Tutorial- How To Sew An Infinity Scarf 30 Minute Project

30 minute infinity scarf sewing tutorial pattern tons of photos and instructions from Sew Creative
Today on Sew Creative I am going to share a tutorial with you on How To Sew An Infinity Scarf . If you know how to use a sewing machine you can make this scarf. It’s a great beginner project and only takes 30 minutes to make (aka it’s a great naptime project). I made a bunch of these for Christmas gifts this year and they were a big hit. I plan on making a few more for myself when I go back to work because they dress up any outfit. They are the perfect accessory that goes from winter to summer. It looks just as good paired with a sweater or winter jacket as it does paired with a tank top, t-shirt or hoodie.

Infinity Scarf Tutorial From Sew Creative Blog Step by Step Instructions with Tons of Photos Great Beginner Sewing Project
UPDATE: Check out our 15 Minute Kid’s Infinity Scarf Sewing Tutorial too and make a “mini me” version of the scarf featured in this tutorial.

10 Minute Children's Infinity Scarf Sewing Tutorial and Pattern Tons of Photos and Clear Instructions
There are a lot of infinity scarf tutorials out there, but looking at them I would always get confused about how you sew the two ends together once you have a long tube. I hope that all of the photos in my tutorial make the process a bit easier for your first time than it was for mine. So without further ado, let’s sew an infinity scarf.

You Will Need:

-2 yards of fabric (this will make two infinity scarves, or one infinity scarf and a strip of extra material)


-Scissors or a rotary cutter (if using a rotary cutter you will also need a cutting mat)

-Ruler or seamstress tape

-Sewing machine


Infinity Scarf Tutorial Pick Your Fabric

Step 1: Select your fabric. You will need 2 yards. Cut your fabric in half lengthwise so that it measures approximately 22 inches in width by 2 yards in length. I leave the selvage on the fabric as this will be hidden on the inside of the scarf.

Note: We received this comment from a reader. I haven’t had any problems with the infinity scarves that I’ve made so far, but I’m learning every day and appreciate the tips. Beverly says: “You always want to cut off the salvages (aka the long edge on both sides of the fabric. One side will usually have the name of the fabric design, the fabric designer and circles with the colors that are in the fabric… look at the photo in step 5 for a picture of the salvage edge) of cotton and woven fabrics. The fabric on the salvage is very different from the rest as it is the part that attaches the waft and loft threads to the loom. It is more tightly woven then the rest and these edges will not shrink or relax in the same fashion as the main part of the fabric. You could end up with some very wonky seams and garments if you don’t remove the salvages before creating them.”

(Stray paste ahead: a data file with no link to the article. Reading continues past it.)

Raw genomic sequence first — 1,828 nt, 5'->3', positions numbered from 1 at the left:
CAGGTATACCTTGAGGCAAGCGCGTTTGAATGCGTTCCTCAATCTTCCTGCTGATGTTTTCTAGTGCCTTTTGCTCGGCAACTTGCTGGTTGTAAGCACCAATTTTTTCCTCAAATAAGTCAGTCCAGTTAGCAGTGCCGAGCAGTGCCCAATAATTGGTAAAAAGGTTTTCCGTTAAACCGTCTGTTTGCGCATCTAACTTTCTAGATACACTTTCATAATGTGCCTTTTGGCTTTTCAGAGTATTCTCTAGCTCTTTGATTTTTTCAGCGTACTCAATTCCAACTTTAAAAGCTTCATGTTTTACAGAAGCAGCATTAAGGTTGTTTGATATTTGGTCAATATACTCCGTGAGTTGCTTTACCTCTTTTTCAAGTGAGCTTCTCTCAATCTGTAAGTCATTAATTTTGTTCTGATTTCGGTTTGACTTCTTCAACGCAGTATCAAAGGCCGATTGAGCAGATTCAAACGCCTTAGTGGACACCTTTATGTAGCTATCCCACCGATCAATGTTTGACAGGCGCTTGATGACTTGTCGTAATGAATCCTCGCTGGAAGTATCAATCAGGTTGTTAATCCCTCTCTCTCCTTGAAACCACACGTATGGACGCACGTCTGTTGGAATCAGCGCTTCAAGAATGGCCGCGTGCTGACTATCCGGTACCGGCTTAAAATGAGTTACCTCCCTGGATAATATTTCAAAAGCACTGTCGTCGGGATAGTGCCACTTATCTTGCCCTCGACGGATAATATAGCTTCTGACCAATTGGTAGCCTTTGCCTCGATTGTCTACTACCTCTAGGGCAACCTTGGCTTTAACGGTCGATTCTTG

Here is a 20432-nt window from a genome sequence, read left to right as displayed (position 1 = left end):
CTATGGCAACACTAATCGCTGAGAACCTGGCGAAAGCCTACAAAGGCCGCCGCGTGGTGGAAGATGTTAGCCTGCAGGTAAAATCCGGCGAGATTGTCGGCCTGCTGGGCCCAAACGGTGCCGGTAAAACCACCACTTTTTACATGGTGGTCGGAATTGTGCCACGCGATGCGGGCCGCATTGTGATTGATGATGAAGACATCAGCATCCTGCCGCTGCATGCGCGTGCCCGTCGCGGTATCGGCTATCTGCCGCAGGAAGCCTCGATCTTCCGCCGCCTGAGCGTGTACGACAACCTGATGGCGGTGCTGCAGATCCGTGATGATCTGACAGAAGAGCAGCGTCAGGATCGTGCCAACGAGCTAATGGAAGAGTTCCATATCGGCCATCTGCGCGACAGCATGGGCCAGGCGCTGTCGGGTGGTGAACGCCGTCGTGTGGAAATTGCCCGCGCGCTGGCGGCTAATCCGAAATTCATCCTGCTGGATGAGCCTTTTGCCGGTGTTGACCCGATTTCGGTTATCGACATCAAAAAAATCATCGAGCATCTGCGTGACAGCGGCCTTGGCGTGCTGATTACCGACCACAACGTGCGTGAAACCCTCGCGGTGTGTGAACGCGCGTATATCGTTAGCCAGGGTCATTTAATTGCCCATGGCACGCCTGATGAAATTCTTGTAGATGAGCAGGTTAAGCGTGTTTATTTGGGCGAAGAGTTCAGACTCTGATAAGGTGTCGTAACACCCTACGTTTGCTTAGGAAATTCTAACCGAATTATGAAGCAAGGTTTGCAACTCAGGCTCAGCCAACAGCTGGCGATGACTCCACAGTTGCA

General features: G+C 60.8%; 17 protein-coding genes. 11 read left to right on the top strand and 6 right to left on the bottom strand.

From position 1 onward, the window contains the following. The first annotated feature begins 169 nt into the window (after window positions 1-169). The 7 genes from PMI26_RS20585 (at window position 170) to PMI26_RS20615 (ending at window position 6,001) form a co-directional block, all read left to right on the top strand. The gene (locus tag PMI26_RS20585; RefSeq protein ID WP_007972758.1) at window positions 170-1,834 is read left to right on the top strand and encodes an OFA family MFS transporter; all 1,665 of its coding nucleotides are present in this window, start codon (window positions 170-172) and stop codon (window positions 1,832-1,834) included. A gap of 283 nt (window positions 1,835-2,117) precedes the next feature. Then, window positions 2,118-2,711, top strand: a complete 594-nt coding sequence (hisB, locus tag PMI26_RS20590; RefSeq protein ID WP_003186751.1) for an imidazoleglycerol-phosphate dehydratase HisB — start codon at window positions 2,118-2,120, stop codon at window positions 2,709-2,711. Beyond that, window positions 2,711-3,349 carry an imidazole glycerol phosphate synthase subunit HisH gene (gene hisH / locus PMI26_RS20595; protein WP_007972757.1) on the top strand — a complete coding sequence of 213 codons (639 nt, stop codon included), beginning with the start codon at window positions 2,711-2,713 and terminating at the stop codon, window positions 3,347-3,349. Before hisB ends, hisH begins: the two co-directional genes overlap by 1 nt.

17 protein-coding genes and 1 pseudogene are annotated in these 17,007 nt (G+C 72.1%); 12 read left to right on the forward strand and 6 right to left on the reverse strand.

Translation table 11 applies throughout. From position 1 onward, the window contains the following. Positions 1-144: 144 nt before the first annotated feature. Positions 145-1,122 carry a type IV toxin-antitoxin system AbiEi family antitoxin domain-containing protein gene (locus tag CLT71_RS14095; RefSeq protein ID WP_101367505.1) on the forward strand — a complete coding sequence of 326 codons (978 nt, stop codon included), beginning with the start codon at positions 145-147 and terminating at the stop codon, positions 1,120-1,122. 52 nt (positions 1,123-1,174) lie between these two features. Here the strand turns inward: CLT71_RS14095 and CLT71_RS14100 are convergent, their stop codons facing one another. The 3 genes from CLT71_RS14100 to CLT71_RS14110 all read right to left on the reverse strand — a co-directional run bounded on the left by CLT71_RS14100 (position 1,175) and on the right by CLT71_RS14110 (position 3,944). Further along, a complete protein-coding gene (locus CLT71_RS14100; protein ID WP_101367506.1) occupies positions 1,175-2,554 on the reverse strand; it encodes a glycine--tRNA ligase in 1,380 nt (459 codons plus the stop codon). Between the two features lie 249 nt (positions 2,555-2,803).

Infinity Scarf Tutorial From Sew Creative Blog Step 1

Step 2: Fold your fabric in half lengthwise and pin right sides together (so that the pattern is on the inside). You will have a long rectangle of fabric that is approximately 11″ in width and 2 yards in length.

Infinity Scarf Tutorial From Sew Creative Blog Step 2 Step 3: If the ends of your fabric are uneven this is the point where you will want to square them up. You will want  nice straight end pieces for when you sew the two ends together later in your project.

Infinity Scarf Tutorial From Sew Creative Blog Step 3 Step 4: Sew along the length of your infinity scarf where you just pinned. I use a half inch seam allowance to make sure the selvage edge is hidden within my infinity scarf. When you get to the end back stitch. (Make sure you just sew along the length of the fabric, don’t do anything with the ends yet.) When you are done you will have a very long tube.

Infinity Scarf Tutorial From Sew Creative Blog Step 4 Step 5: Lay your scarf on your ironing board with the seam in the middle of the scarf. Using the tip of your iron press open the seam.

Infinity Scarf Tutorial From Sew Creative Blog Step 6 Step 6: Flip your scarf so that it is right side out. I just stick my arm through the hole in the middle, bunch it up until I could reach the other end and pull it through.

Infinity Scarf Tutorial From Sew Creative Blog Step 7 Step 7: Fold you infinity scarf in half so that the two open ends are laying on top of each other. It will now measure approximately 10″ by 1 yard.  With the two ends of your scarf in your hands find the seam that you just pressed open. Pinch together so that the seams are lined up and the right side of the fabric is facing each other. Pin. Start working your way about a quarter of the way around the circle adding pins as you go. Bring to your sewing machine.

*Joining the two ends of the scarf together is the most confusing part. You can do it! Once you do it once it will be so easy.*

At this point it will look something like this: